The aftermath of Cyclone Bulbub in November 2019. Picture: Tebogo Monama.
The aftermath of Cyclone Bulbub in November 2019. Picture: Tebogo Monama.

Bangladesh impeding climate disaster threatens lives, natural resources

By Tebogo Monama Time of article published Jan 16, 2020

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The Australian bush fires have shone a light on climate change in a way that has not been done before.

Millions of hectares of land have been razed by the fires that have been burning since September.

Another climate disaster that has gone largely ignored is one that is threatening the livelihoods and natural resources of the residents of the People’s Republic of Bangladesh.

When visiting the Sundarbans National Park - which is home to the Royal Bengal tiger and the world’s largest mangroves forest - you can still see the damage done to the coastline and homes after it was hit by Cyclone Bulbub in November 2019 that left at least 20 people dead in India and Bangladesh.

The aftermath of Cyclone Bulbub in November 2019.

While visiting the islands in the national park, you can see rebuilding efforts, but also the damage the storm caused in the coastal Khulna area.

Uprooted trees and buildings that have been damaged by the storm are present all over the coast.

The country’s government is not oblivious to the threats. Foreign minister Dr AK Abdul Momen admitted the country had been affected by the serious threat of climate change.

Momen said: “We are the most vulnerable country when it comes to climate change.”

He said the country needed to come up with new water management skills to deal with how to save water. Currently, there are more than 230 rivers that flow through the small country which is one of the poorest in the world.

“We have plenty of water, but we can’t manage it well. We have floods and wastage. We need to develop young people skilled in water management. We need to spend a lot of money on skills development.”

According to a September 2019 report by the International Institute for Environment and Development, titled “Bearing the climate burden: how households in Bangladesh are spending too much”, rural Bangladesh households are spending 158 billion taka (R26bn) a year on repairing the damage caused by climate change and on prevention measures.

Damage done by Cyclone Bulbub in November 2019. Picture: Tebogo Monama

This is twice the amount that the government spends and 12 times more than international donors.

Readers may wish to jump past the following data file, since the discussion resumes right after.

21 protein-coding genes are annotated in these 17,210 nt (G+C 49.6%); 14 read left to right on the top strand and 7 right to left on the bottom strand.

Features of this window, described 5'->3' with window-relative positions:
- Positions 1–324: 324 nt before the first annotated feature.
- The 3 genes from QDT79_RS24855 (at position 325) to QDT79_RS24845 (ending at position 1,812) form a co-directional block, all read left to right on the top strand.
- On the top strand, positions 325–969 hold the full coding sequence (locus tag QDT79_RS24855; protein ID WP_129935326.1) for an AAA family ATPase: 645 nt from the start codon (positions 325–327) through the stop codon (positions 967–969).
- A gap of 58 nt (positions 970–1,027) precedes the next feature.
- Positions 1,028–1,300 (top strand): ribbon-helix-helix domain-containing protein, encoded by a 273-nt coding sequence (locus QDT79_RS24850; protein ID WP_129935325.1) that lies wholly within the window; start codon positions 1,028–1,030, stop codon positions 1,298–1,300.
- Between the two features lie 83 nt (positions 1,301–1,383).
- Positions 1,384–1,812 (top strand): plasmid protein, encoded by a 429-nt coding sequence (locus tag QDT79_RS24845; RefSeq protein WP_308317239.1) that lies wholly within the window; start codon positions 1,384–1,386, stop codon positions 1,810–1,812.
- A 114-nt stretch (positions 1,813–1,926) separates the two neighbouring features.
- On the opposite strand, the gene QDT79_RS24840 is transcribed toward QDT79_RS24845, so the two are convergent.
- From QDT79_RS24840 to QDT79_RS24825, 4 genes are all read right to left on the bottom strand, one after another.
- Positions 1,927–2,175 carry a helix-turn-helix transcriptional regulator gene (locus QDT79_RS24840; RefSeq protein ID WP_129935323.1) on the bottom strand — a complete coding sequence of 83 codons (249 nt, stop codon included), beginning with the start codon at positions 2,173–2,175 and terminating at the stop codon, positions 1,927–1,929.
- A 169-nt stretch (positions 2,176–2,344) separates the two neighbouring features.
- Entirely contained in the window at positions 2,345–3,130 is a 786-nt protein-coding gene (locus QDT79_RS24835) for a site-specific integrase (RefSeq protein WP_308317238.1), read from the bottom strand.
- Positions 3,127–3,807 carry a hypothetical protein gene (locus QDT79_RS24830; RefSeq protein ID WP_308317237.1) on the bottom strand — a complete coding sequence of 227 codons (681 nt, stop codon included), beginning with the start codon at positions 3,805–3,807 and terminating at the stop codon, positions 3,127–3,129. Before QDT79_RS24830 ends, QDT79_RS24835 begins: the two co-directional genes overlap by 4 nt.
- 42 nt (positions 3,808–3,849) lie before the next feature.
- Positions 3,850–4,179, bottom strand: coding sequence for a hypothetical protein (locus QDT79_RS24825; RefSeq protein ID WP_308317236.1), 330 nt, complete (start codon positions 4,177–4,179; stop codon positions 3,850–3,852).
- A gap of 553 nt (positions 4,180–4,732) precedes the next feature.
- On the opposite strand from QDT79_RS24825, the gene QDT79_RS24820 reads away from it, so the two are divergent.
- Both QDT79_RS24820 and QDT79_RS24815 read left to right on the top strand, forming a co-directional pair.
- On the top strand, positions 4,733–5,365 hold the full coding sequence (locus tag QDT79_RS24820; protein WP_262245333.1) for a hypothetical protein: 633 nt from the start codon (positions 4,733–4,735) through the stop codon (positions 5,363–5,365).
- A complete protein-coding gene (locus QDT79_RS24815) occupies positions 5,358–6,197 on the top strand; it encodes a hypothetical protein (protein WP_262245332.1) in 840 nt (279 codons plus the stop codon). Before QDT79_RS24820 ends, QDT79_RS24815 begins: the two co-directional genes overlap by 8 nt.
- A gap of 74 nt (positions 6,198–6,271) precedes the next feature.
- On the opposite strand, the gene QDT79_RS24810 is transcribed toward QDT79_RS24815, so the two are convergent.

In 2015, the country’s 24 million rural families spent on average 6608 taka on climate change per household in a year, compared with 3084 taka spent per household by the government and only 533 taka by multilateral international finance over the same period.

“As a result, families living in poverty are having to divert money away from such basic necessities as food, education and health in order to repair damage to their homes and replace animals or destroyed crops. Not only is this causing families increased hardship, it is also causing disaster- affected households to borrow from informal sources at high interest rates, pushing them deeper into poverty,” the report stated.

Trees damaged by Cyclone Bulbub in November 2019.

And this is why the country’s minister of information, Dr Hasan Mahmud said it was time to deal with climate change head on.

“The politics of denial are over. Unlike in other countries where all the parties agree that it is a national issue, here we have other political parties who are in the politics of denial. They have a mentality of criticising and not conversation,” Mahmud said.

Most of the People’s Republic of Bangladesh is untouched by tourism and that might be one of the reasons to visit the country. Visiting the South Asian country will make you realise that there is more to it than the headlines about overpopulation at 160million and being one of the world’s poorest countries.

While it is important to visit Bangladesh to see the effects of overpopulation and growing inequality, there are also cultural and natural wonders that are worth seeing.

The country is still in the early stages of building up its tourism industry so travellers should be willing to rough it a bit.

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